Congress passes trade legislation

Congress passes trade legislation

The Senate today passed, 72 to 20, a conference agreement for H.R. 644, the “Trade Facilitation and Trade Enforcement Act of 2015” that generally concerns trade and customs items. The conference agreement would be paid for by expanded customs user fees and and increased penalties for a failure to file a tax return.

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The House previously passed the conference agreement, therefore, with today’s action by the Senate, the legislation will be sent to the White House for action by the president.

Legislative text

Read the bill text [PDF 994 KB]

Overview of certain provisions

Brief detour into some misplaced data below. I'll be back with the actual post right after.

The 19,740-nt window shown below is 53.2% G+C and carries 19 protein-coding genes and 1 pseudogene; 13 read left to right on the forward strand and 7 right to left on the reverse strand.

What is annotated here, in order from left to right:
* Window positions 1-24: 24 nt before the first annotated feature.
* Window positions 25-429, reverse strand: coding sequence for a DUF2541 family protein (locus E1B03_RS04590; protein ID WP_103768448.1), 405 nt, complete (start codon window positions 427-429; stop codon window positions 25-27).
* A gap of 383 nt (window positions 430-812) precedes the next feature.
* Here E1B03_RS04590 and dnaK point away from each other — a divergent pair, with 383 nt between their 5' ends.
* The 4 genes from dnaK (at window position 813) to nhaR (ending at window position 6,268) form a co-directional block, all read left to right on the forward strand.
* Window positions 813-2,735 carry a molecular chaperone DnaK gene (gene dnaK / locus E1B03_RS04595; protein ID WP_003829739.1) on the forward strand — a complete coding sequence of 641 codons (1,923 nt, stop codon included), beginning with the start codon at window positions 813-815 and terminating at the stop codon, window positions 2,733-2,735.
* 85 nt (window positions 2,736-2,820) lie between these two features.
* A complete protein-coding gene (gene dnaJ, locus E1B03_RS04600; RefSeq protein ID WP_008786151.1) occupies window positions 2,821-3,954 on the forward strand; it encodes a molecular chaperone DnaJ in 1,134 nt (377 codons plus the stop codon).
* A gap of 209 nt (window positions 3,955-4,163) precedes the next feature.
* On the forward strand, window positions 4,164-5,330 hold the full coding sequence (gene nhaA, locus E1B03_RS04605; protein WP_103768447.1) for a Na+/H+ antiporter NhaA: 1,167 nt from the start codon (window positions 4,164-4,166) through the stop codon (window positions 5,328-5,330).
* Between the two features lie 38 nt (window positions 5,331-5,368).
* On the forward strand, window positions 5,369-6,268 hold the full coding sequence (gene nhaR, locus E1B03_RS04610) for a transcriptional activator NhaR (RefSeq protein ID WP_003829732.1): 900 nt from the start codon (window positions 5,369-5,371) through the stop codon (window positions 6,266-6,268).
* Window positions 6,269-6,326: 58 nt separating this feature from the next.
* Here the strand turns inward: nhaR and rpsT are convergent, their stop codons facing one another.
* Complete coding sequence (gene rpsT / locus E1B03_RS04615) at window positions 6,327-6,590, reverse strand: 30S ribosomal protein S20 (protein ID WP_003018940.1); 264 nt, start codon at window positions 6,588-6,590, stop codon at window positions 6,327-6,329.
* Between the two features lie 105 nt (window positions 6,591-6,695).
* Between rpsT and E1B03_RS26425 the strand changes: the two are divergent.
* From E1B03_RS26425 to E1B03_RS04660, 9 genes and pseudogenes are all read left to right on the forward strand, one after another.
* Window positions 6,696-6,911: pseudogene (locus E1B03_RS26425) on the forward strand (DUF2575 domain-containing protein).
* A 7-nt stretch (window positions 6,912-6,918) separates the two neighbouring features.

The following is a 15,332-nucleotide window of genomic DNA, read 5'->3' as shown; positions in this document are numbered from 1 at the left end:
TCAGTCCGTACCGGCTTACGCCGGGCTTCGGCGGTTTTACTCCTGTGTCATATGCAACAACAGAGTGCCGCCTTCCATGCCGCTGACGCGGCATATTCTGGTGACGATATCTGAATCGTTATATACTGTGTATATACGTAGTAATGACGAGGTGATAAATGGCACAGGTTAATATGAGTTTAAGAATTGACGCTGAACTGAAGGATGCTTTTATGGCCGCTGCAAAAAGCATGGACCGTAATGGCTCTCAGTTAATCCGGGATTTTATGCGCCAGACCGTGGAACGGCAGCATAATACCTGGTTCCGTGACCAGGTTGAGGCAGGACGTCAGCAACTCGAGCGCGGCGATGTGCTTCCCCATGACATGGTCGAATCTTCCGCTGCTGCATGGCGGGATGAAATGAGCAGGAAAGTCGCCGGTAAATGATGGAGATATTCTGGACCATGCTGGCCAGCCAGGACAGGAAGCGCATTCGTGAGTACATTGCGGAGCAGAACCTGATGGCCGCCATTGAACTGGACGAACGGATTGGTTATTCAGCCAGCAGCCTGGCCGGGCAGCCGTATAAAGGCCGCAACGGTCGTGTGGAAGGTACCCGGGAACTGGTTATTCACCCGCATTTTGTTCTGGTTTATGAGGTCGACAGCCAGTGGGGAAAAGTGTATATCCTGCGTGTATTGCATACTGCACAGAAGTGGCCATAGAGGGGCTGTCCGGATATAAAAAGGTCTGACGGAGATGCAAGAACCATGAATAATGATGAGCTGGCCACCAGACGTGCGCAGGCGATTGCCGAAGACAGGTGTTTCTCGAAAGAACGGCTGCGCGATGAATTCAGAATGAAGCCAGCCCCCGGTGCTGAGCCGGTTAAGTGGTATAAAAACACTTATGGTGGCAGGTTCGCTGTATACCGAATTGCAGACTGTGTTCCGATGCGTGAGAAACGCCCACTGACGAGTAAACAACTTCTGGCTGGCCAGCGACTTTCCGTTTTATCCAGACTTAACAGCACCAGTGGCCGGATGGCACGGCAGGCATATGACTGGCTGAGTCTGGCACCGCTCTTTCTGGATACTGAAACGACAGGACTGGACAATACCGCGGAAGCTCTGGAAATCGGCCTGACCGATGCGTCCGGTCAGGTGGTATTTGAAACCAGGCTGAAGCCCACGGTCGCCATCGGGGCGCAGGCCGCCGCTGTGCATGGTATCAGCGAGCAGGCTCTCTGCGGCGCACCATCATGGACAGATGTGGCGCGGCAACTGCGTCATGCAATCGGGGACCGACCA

• A provision in the legislation increases the amount of “de minimis value” from $200 to $800. 
  • Another measure would allow importers to claim "substitution drawback" on items exported from the United States.
  • Among other provision in the legislation are measures that are focused on trade facilitation and trade enforcement (including items concerning the Automated Commercial Environment, international trade data system, and authorizing the Customs and Border Protection’s “Centers of Excellence and Expertise”). 
  • Other provisions provide for the establishment of a new importer program, and include rules for customs broker identification of importers and requirements that are applicable to non-resident importers.
  • Separate measures related to the protection of imports involving intellectual property rights, including programs for international cooperation and information sharing.
  • There are items in the legislation concerning antidumping and countervailing duties.

 

For more information, contact a professional with KPMG’s Trade & Customs practice:

Douglas Zuvich | +1 (312) 665-1022 | dzuvich@kpmg.com

Andrew Siciliano | +1 (631) 425-6057 | asiciliano@kpmg.com

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